Schools and businesses have a fire safety plan in place and drills are regularly scheduled to ensure that in the event of a fire, everyone knows the plan. This has benefited everyone and has been a change for the good.
The truth is that death from a workplace fire is extremely rare. Sudden Cardiac Arrest kills 365,000 people every year in the United States alone. OSHA’s statistics report that 13% of all work place deaths are due to sudden cardiac arrest. When someone collapses with SCA, there are two scenarios that will play out. The first is that there will be an AED on the premises, it can be accessed within 2 minutes of a victim collapsing, and will discharge the life saving shock within the 5 minute window that the American Heart Association says must be met to provide the care that will enable a victim to survive this event. The second scenario is that there is no AED on the premises, and the only hope for the victim is that once 9-1-1 is called, that local EMS arrive at the location and are at the side of the victim within 5 minutes of the call. AND, that they have an AED. The scenario does not have to unfold this way. Many organizations are learning the value of having an AED on the premises, and are in many cases voluntarily providing it because the fact is AEDs Save Lives, but only if they are at the victim’s side within 5 minutes of collapse.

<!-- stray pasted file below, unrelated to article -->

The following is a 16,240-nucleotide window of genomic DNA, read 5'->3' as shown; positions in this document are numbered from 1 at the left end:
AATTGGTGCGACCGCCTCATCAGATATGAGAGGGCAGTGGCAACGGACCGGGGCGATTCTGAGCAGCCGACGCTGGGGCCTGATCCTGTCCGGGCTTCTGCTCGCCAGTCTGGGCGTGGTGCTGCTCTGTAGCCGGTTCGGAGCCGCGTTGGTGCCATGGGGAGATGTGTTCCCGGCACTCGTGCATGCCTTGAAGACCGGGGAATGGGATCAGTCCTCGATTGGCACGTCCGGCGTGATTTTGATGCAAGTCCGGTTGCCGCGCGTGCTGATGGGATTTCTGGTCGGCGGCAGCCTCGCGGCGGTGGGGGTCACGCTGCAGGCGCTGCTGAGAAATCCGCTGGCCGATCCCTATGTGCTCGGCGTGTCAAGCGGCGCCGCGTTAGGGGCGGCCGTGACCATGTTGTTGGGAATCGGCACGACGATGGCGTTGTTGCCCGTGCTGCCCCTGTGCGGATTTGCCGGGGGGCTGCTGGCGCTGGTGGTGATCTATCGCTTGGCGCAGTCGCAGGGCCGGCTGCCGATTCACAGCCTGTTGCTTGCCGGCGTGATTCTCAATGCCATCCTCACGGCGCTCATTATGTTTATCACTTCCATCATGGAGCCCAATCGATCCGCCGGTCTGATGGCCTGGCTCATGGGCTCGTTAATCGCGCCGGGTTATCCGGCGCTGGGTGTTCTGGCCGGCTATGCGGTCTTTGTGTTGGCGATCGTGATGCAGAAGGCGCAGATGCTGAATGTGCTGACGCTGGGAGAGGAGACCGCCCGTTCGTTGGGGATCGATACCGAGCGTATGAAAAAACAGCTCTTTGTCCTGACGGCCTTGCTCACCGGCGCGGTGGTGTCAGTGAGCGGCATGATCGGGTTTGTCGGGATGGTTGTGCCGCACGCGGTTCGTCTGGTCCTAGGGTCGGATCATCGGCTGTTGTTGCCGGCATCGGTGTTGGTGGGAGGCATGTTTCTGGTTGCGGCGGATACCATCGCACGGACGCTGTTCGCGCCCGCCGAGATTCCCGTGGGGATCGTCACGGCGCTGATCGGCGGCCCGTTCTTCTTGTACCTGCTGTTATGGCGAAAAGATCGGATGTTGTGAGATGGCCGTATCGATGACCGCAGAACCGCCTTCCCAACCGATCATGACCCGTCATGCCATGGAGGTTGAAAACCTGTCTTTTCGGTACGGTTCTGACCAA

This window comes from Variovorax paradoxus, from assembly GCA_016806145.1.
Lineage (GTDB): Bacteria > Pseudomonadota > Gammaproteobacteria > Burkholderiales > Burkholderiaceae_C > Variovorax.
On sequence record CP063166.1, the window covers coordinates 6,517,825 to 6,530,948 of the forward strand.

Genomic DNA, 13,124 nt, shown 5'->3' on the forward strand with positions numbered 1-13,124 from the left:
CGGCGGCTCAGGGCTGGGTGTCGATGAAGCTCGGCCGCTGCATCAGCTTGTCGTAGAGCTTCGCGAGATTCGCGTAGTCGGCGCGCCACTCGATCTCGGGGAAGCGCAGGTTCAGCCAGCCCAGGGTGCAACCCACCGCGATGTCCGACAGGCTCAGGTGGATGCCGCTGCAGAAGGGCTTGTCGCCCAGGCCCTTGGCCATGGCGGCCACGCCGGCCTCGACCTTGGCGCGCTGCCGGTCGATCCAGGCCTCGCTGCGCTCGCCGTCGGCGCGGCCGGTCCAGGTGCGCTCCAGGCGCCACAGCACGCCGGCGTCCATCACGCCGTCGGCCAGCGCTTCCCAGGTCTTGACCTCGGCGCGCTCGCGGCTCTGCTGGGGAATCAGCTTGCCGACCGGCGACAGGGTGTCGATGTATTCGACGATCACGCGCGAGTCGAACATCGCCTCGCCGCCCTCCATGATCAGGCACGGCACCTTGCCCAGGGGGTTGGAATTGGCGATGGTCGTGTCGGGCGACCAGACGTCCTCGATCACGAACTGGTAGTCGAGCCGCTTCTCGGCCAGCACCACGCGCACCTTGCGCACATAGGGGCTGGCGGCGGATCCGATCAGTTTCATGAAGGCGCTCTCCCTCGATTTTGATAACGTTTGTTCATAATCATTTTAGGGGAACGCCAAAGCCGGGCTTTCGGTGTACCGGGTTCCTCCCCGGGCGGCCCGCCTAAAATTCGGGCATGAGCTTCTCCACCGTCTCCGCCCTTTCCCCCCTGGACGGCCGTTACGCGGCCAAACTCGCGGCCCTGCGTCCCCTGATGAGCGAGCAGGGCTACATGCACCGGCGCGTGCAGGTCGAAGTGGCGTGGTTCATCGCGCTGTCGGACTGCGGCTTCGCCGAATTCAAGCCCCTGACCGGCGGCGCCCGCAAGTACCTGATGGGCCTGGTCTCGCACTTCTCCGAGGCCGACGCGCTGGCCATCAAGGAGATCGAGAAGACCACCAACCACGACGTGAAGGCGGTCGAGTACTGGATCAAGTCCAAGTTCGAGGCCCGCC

This sea change is unfolding daily and the sooner it becomes the standard the better. There is no shortage of stories in the media about how having an AED saved a precious life, or worse, how not having resulted in death.
Insurance companies have been involved in protecting business’ liability with fire safety and fire extinguishers. Some insurance companies are now offering grants to companies that want to purchase an AED, as well as insurance discounts to those that have them. The change is happening.